A church is not often the first thing that comes to mind as an organization that aids the LGBT community, but the Resurrection Metropolitan Community Church (Resurrection MCC) has provided service and sanctuary to LGBT people in Houston for decades.
Since its humble origin as a small gathering in a rented apartment in 1972, Resurrection MCC has grown to be a large church on West 11th Street, with a building that seats hundreds.
In March 2013, Reverend Troy Treash was invited to serve as the senior pastor for Resurrection MCC. He had lived in Houston for many years, but was at the time serving in Chicago for an LGBT advocacy group. Bringing with him an extensive background of service to the LGBT community, Treash ministers the church’s message of wholeness of body and spirit.
“We let LGBT people know that they are called to be whole beings, to not divide themselves into compartments, that they are good, their bodies are good, their faith is good, their sexuality is good…we help people hold all that together,” Treash said.
To this end, the church hosts various sessions for physical activities such as Zumba and yoga. Participants in this way are encouraged to move their bodies and to know that they are whole beings. The church also hosts various other activities, including cancer and HIV/AIDS support groups.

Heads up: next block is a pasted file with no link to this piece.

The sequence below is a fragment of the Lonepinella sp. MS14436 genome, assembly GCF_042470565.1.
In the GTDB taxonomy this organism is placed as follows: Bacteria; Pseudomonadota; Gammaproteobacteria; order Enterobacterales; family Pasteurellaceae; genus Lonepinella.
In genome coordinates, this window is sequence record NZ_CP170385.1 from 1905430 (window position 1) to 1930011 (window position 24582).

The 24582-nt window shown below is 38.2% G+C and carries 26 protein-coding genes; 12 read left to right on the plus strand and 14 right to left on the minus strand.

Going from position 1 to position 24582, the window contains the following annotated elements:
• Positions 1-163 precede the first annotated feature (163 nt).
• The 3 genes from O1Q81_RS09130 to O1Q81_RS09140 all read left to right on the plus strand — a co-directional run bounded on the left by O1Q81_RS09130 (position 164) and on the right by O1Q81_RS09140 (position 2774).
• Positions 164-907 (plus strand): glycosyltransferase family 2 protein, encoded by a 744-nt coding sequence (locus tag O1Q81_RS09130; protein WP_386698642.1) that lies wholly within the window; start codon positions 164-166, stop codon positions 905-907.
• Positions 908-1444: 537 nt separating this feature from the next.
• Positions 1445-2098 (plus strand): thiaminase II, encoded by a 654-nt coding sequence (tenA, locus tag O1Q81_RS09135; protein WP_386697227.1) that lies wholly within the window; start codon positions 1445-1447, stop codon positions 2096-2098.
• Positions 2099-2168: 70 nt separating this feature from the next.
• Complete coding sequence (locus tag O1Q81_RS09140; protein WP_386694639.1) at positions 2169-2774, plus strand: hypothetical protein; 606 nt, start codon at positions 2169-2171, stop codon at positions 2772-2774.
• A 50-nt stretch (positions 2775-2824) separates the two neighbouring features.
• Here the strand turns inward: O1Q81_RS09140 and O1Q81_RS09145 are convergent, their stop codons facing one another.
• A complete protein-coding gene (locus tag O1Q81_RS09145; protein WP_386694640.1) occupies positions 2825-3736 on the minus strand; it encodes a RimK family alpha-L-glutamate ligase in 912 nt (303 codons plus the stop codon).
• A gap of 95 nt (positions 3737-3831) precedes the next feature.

Treash is aware that people often feel forced to compartmentalize themselves, and wants his congregation to understand that they do not need to do this to lead fulfilling lives.
“Don’t be too quick to throw anything out. Be curious. Allow yourself to know that God is going to be with you every day in all that you do, never apart with you. If you’re a gay person who is in love, God is with you. If you’re a gay person who is hurt, God’s with you. As a trans person who is finding resources to be who they understand themselves to be, God’s with you,” Treash said.
“What I would say to young people is that you matter. God says you matter. God says you’re beautiful.”
Treash understands this struggle because he has been through it himself. As a young man, he had to balance his faith with his sexual awakening, which caused friction in his religious household.
“My mother taught me really well that God loved me, so when she kicked me out of the house, it didn’t make sense,” Treash said.
For a year, Treash did not have contact with his parents. He never stopped believing in his mother’s insistence that God loved him, despite this.
“If I’m fundamentalist about anything, it’s that God is love,” Treash said.